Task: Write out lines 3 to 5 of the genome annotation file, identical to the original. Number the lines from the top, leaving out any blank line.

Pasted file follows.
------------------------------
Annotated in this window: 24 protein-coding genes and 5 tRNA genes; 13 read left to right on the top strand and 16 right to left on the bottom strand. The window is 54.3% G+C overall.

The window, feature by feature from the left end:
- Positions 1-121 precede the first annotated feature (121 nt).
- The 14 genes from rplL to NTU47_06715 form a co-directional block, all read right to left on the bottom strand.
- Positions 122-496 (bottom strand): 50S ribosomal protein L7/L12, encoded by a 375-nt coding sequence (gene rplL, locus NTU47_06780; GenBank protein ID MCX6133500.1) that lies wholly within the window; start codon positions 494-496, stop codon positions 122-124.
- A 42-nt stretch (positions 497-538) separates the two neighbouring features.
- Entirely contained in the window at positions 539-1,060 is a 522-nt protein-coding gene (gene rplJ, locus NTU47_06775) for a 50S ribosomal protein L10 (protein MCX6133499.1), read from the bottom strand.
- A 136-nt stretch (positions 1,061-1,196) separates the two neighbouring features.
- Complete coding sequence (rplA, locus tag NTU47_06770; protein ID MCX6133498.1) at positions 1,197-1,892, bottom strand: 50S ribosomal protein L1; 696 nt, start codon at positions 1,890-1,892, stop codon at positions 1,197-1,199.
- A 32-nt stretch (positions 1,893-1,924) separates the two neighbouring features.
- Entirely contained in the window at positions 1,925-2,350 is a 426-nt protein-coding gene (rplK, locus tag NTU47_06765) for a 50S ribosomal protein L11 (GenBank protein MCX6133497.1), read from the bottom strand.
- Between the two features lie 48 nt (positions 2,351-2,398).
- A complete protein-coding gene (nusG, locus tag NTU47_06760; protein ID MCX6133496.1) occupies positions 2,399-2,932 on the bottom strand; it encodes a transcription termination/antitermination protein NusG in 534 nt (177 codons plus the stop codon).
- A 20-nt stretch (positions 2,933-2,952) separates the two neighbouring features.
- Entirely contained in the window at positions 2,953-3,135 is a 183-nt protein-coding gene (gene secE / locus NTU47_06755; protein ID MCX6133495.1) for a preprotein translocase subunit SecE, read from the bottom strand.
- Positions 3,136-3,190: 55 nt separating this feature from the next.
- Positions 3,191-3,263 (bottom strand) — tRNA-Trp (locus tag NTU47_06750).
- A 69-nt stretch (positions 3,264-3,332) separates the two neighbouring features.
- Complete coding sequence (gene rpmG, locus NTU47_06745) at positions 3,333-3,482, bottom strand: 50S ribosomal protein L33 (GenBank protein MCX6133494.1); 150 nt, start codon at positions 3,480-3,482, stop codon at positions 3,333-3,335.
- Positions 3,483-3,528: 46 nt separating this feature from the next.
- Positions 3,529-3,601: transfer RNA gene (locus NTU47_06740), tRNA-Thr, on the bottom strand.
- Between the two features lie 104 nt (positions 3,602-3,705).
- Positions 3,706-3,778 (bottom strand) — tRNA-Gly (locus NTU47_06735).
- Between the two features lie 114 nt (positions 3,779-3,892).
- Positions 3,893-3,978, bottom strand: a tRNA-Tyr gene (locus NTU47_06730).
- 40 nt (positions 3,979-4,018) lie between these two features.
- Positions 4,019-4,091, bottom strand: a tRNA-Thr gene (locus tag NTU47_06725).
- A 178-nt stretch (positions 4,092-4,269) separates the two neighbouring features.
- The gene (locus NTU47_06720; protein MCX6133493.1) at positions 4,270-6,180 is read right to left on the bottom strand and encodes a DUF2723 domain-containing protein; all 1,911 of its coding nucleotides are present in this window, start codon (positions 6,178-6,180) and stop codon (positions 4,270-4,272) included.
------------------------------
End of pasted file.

- Positions 1-121 precede the first annotated feature (121 nt).
- The 14 genes from rplL to NTU47_06715 form a co-directional block, all read right to left on the bottom strand.
- Positions 122-496 (bottom strand): 50S ribosomal protein L7/L12, encoded by a 375-nt coding sequence (gene rplL, locus NTU47_06780; GenBank protein ID MCX6133500.1) that lies wholly within the window; start codon positions 494-496, stop codon positions 122-124.